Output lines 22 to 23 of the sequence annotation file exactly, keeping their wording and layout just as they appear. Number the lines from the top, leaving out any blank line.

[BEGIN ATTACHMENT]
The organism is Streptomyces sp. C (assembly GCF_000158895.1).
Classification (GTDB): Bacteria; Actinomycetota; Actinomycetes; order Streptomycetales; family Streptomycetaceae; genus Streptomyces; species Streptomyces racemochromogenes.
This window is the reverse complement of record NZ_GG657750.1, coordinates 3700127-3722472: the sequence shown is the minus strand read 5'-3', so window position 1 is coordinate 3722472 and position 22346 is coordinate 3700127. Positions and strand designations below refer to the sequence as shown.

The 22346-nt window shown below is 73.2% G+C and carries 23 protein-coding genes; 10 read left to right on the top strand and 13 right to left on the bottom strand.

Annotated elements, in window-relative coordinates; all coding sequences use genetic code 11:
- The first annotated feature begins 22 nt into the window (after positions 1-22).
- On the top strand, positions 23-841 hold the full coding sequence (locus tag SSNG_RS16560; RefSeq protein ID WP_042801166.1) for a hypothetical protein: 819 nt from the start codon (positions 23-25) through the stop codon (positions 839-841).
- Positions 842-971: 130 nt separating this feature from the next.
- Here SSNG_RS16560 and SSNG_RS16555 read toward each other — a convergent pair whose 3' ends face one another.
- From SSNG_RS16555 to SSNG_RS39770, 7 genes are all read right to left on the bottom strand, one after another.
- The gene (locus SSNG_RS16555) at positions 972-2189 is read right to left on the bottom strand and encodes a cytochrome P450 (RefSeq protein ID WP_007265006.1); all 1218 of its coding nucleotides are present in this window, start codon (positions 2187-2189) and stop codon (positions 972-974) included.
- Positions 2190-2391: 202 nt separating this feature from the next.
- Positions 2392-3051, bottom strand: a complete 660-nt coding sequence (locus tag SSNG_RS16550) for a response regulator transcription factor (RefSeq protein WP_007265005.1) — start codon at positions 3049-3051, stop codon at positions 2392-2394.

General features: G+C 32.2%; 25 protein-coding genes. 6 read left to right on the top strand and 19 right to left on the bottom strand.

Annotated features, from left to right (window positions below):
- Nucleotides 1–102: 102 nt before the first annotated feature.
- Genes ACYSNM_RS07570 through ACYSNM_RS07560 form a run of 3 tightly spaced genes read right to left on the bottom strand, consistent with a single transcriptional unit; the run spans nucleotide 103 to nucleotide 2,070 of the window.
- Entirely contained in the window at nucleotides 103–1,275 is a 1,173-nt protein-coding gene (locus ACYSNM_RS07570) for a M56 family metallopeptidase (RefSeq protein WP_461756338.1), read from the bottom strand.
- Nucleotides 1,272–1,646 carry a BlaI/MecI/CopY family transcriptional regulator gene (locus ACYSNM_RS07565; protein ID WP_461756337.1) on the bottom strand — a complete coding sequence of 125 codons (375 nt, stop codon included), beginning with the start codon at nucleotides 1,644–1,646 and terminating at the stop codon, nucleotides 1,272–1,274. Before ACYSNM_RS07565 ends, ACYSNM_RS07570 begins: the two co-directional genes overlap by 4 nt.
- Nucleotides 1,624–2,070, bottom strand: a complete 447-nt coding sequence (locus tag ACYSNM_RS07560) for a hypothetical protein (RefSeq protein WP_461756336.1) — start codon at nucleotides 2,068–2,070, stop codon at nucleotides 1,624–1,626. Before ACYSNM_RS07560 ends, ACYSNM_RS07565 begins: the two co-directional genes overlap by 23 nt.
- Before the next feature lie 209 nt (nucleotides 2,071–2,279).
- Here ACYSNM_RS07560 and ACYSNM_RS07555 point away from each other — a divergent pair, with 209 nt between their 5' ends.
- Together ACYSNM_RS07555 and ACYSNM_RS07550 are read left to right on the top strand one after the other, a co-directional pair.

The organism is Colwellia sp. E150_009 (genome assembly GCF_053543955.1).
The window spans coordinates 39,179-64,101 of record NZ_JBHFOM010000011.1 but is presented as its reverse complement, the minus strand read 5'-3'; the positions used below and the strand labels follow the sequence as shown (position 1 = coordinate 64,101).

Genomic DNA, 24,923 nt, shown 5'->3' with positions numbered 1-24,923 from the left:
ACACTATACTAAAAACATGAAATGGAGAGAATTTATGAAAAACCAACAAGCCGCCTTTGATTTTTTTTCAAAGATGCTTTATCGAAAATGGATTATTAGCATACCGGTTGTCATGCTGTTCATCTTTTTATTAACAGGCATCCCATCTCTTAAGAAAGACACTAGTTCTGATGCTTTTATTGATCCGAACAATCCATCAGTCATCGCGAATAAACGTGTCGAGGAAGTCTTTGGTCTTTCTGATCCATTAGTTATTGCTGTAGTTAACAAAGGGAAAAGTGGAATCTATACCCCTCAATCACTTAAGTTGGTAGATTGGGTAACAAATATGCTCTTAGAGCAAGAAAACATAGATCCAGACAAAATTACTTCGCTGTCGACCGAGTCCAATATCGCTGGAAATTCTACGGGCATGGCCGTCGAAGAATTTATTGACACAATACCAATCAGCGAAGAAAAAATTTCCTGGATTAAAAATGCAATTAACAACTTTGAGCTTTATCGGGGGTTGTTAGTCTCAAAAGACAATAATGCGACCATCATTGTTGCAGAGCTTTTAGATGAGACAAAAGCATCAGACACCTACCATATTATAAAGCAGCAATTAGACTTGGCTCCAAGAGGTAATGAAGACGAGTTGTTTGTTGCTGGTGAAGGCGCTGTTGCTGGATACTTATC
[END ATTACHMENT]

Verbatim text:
- Here ACYSNM_RS07560 and ACYSNM_RS07555 point away from each other — a divergent pair, with 209 nt between their 5' ends.
- Together ACYSNM_RS07555 and ACYSNM_RS07550 are read left to right on the top strand one after the other, a co-directional pair.